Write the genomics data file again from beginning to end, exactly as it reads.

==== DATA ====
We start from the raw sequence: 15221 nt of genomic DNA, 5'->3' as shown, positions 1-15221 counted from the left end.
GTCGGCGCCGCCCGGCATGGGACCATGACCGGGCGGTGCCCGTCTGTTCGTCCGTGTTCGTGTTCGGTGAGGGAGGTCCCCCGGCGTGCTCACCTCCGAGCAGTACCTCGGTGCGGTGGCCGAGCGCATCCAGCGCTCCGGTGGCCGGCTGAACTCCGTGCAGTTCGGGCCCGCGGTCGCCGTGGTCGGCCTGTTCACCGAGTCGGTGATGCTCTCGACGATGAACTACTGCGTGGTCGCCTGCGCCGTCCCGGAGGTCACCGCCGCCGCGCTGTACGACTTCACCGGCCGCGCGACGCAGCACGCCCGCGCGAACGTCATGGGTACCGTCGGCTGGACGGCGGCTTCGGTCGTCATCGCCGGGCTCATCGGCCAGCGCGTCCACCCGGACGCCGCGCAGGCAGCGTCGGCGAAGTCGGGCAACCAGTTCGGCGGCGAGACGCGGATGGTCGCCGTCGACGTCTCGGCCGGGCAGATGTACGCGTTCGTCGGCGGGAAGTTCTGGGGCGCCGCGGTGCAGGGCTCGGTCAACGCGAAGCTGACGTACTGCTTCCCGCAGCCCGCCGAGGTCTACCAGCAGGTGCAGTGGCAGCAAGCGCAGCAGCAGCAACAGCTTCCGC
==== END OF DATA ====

We start from the raw sequence: 15221 nt of genomic DNA, 5'->3' as shown, positions 1-15221 counted from the left end.
GTCGGCGCCGCCCGGCATGGGACCATGACCGGGCGGTGCCCGTCTGTTCGTCCGTGTTCGTGTTCGGTGAGGGAGGTCCCCCGGCGTGCTCACCTCCGAGCAGTACCTCGGTGCGGTGGCCGAGCGCATCCAGCGCTCCGGTGGCCGGCTGAACTCCGTGCAGTTCGGGCCCGCGGTCGCCGTGGTCGGCCTGTTCACCGAGTCGGTGATGCTCTCGACGATGAACTACTGCGTGGTCGCCTGCGCCGTCCCGGAGGTCACCGCCGCCGCGCTGTACGACTTCACCGGCCGCGCGACGCAGCACGCCCGCGCGAACGTCATGGGTACCGTCGGCTGGACGGCGGCTTCGGTCGTCATCGCCGGGCTCATCGGCCAGCGCGTCCACCCGGACGCCGCGCAGGCAGCGTCGGCGAAGTCGGGCAACCAGTTCGGCGGCGAGACGCGGATGGTCGCCGTCGACGTCTCGGCCGGGCAGATGTACGCGTTCGTCGGCGGGAAGTTCTGGGGCGCCGCGGTGCAGGGCTCGGTCAACGCGAAGCTGACGTACTGCTTCCCGCAGCCCGCCGAGGTCTACCAGCAGGTGCAGTGGCAGCAAGCGCAGCAGCAGCAACAGCTTCCGC